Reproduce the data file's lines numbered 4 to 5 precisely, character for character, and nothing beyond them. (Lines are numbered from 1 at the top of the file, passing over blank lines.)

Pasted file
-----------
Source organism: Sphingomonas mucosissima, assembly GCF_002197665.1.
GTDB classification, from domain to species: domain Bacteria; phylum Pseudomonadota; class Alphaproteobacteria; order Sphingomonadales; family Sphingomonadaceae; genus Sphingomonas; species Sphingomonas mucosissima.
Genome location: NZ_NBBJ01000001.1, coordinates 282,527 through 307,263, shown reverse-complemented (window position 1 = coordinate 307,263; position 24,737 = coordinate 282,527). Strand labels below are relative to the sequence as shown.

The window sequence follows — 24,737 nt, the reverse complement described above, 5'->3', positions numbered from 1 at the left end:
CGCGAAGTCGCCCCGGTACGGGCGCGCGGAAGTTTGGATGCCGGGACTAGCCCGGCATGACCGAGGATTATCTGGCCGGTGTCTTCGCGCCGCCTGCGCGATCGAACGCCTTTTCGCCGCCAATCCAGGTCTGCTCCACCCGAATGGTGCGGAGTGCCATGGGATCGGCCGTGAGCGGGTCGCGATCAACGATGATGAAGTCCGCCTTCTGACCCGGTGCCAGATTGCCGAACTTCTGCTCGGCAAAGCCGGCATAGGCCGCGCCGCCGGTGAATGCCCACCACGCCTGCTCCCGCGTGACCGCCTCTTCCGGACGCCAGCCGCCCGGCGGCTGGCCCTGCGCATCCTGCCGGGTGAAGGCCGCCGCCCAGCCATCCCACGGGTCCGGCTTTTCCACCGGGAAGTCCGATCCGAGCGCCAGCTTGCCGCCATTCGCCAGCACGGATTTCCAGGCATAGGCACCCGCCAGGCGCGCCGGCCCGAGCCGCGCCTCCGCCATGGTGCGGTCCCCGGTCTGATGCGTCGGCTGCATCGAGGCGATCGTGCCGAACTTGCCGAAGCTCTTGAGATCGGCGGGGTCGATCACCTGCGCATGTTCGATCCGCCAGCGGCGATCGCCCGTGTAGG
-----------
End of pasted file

The window sequence follows — 24,737 nt, the reverse complement described above, 5'->3', positions numbered from 1 at the left end:
CGCGAAGTCGCCCCGGTACGGGCGCGCGGAAGTTTGGATGCCGGGACTAGCCCGGCATGACCGAGGATTATCTGGCCGGTGTCTTCGCGCCGCCTGCGCGATCGAACGCCTTTTCGCCGCCAATCCAGGTCTGCTCCACCCGAATGGTGCGGAGTGCCATGGGATCGGCCGTGAGCGGGTCGCGATCAACGATGATGAAGTCCGCCTTCTGACCCGGTGCCAGATTGCCGAACTTCTGCTCGGCAAAGCCGGCATAGGCCGCGCCGCCGGTGAATGCCCACCACGCCTGCTCCCGCGTGACCGCCTCTTCCGGACGCCAGCCGCCCGGCGGCTGGCCCTGCGCATCCTGCCGGGTGAAGGCCGCCGCCCAGCCATCCCACGGGTCCGGCTTTTCCACCGGGAAGTCCGATCCGAGCGCCAGCTTGCCGCCATTCGCCAGCACGGATTTCCAGGCATAGGCACCCGCCAGGCGCGCCGGCCCGAGCCGCGCCTCCGCCATGGTGCGGTCCCCGGTCTGATGCGTCGGCTGCATCGAGGCGATCGTGCCGAACTTGCCGAAGCTCTTGAGATCGGCGGGGTCGATCACCTGCGCATGTTCGATCCGCCAGCGGCGATCGCCCGTGTAGG